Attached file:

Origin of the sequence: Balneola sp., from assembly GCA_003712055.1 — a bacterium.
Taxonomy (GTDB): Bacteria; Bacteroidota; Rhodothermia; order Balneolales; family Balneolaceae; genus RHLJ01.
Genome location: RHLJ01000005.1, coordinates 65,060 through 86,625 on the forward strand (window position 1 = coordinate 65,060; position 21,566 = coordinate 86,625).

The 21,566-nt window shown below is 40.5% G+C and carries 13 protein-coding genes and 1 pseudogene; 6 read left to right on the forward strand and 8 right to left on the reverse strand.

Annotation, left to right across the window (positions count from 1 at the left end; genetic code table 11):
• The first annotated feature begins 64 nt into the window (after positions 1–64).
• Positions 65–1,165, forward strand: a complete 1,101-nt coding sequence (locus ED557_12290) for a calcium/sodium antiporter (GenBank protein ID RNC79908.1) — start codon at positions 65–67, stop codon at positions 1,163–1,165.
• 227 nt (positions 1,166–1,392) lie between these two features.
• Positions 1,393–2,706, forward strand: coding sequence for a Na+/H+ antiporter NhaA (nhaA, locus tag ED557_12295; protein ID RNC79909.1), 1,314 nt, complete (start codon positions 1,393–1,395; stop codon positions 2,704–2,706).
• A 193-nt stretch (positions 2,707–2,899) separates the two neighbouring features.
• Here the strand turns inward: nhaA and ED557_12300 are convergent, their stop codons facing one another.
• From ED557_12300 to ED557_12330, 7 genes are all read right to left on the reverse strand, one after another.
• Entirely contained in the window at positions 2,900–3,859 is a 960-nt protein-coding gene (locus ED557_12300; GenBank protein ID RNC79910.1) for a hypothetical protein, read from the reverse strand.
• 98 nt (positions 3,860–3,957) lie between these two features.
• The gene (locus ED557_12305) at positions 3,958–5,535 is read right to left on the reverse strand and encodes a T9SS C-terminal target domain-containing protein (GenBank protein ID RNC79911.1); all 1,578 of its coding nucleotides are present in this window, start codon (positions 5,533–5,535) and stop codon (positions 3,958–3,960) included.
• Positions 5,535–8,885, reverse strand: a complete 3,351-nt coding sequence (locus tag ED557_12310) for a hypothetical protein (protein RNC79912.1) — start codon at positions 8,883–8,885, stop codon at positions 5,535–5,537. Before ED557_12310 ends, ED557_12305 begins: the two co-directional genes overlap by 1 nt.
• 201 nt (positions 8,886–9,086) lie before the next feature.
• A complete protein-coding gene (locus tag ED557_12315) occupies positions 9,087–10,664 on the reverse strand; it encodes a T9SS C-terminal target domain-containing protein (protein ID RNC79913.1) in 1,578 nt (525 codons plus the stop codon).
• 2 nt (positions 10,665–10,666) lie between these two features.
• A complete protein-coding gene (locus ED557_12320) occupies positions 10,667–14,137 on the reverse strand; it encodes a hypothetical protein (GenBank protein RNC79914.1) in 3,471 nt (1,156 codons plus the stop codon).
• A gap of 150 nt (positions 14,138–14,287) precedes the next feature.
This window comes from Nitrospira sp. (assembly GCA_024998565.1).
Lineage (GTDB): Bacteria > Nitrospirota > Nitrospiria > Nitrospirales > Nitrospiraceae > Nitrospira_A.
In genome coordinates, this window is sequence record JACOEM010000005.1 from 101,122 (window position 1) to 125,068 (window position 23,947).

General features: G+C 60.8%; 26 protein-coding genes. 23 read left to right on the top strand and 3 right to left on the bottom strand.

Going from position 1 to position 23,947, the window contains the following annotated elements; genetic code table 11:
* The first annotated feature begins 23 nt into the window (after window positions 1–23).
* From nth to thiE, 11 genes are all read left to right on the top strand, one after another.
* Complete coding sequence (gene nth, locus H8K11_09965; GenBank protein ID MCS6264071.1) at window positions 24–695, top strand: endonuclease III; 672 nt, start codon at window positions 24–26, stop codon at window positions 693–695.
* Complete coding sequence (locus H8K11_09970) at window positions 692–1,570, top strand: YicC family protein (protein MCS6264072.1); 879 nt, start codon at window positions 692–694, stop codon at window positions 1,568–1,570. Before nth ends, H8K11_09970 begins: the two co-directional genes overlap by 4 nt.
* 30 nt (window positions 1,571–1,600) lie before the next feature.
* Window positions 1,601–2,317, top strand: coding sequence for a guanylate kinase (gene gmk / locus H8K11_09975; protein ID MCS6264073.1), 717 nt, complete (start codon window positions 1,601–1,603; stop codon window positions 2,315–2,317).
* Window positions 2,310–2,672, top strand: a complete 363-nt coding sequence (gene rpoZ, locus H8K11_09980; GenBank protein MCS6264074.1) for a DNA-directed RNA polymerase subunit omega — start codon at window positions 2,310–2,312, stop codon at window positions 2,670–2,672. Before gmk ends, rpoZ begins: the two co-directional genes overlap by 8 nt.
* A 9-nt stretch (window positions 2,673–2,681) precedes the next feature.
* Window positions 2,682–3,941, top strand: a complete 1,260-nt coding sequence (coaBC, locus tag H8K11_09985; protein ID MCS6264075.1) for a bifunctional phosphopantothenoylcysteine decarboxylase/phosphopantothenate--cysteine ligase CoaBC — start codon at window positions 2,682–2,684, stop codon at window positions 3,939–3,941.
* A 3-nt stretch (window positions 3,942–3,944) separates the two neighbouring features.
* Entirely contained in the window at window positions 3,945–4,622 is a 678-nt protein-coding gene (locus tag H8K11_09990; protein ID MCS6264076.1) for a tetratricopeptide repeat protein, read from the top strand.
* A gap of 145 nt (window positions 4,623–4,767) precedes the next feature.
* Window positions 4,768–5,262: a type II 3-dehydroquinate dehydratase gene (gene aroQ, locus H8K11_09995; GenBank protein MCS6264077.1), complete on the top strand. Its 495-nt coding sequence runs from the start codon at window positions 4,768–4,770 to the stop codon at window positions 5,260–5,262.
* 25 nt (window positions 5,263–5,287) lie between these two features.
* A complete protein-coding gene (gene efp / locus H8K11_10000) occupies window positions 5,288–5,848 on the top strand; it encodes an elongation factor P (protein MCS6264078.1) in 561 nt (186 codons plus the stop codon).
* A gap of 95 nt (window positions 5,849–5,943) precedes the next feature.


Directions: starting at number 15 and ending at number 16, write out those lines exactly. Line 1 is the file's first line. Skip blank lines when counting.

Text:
• The gene (locus ED557_12305) at positions 3,958–5,535 is read right to left on the reverse strand and encodes a T9SS C-terminal target domain-containing protein (GenBank protein ID RNC79911.1); all 1,578 of its coding nucleotides are present in this window, start codon (positions 5,533–5,535) and stop codon (positions 3,958–3,960) included.
• Positions 5,535–8,885, reverse strand: a complete 3,351-nt coding sequence (locus tag ED557_12310) for a hypothetical protein (protein RNC79912.1) — start codon at positions 8,883–8,885, stop codon at positions 5,535–5,537. Before ED557_12310 ends, ED557_12305 begins: the two co-directional genes overlap by 1 nt.